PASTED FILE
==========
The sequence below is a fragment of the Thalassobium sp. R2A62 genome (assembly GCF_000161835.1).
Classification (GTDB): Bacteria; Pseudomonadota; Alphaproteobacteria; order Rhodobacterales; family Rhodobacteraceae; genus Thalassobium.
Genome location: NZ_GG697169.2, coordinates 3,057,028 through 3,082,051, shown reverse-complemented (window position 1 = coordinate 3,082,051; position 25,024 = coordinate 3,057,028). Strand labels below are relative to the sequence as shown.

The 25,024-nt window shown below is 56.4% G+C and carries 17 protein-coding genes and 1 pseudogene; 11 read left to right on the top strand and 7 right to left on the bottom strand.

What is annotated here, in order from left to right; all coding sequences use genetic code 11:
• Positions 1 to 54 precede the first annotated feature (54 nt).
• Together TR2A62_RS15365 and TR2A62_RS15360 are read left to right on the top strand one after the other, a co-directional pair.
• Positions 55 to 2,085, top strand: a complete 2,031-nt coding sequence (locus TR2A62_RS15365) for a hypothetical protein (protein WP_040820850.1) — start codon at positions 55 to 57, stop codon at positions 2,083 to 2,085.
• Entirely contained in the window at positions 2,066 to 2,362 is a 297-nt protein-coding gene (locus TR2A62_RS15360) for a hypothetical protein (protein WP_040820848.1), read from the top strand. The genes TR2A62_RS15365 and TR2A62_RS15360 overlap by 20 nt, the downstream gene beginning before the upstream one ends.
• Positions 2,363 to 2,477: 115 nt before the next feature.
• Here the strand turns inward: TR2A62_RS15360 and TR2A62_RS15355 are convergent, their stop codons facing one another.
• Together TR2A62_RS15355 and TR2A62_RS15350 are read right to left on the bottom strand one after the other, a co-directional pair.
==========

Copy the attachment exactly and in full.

The sequence below is a fragment of the Thalassobium sp. R2A62 genome (assembly GCF_000161835.1).
Classification (GTDB): Bacteria; Pseudomonadota; Alphaproteobacteria; order Rhodobacterales; family Rhodobacteraceae; genus Thalassobium.
Genome location: NZ_GG697169.2, coordinates 3,057,028 through 3,082,051, shown reverse-complemented (window position 1 = coordinate 3,082,051; position 25,024 = coordinate 3,057,028). Strand labels below are relative to the sequence as shown.

The 25,024-nt window shown below is 56.4% G+C and carries 17 protein-coding genes and 1 pseudogene; 11 read left to right on the top strand and 7 right to left on the bottom strand.

What is annotated here, in order from left to right; all coding sequences use genetic code 11:
• Positions 1 to 54 precede the first annotated feature (54 nt).
• Together TR2A62_RS15365 and TR2A62_RS15360 are read left to right on the top strand one after the other, a co-directional pair.
• Positions 55 to 2,085, top strand: a complete 2,031-nt coding sequence (locus TR2A62_RS15365) for a hypothetical protein (protein WP_040820850.1) — start codon at positions 55 to 57, stop codon at positions 2,083 to 2,085.
• Entirely contained in the window at positions 2,066 to 2,362 is a 297-nt protein-coding gene (locus TR2A62_RS15360) for a hypothetical protein (protein WP_040820848.1), read from the top strand. The genes TR2A62_RS15365 and TR2A62_RS15360 overlap by 20 nt, the downstream gene beginning before the upstream one ends.
• Positions 2,363 to 2,477: 115 nt before the next feature.
• Here the strand turns inward: TR2A62_RS15360 and TR2A62_RS15355 are convergent, their stop codons facing one another.
• Together TR2A62_RS15355 and TR2A62_RS15350 are read right to left on the bottom strand one after the other, a co-directional pair.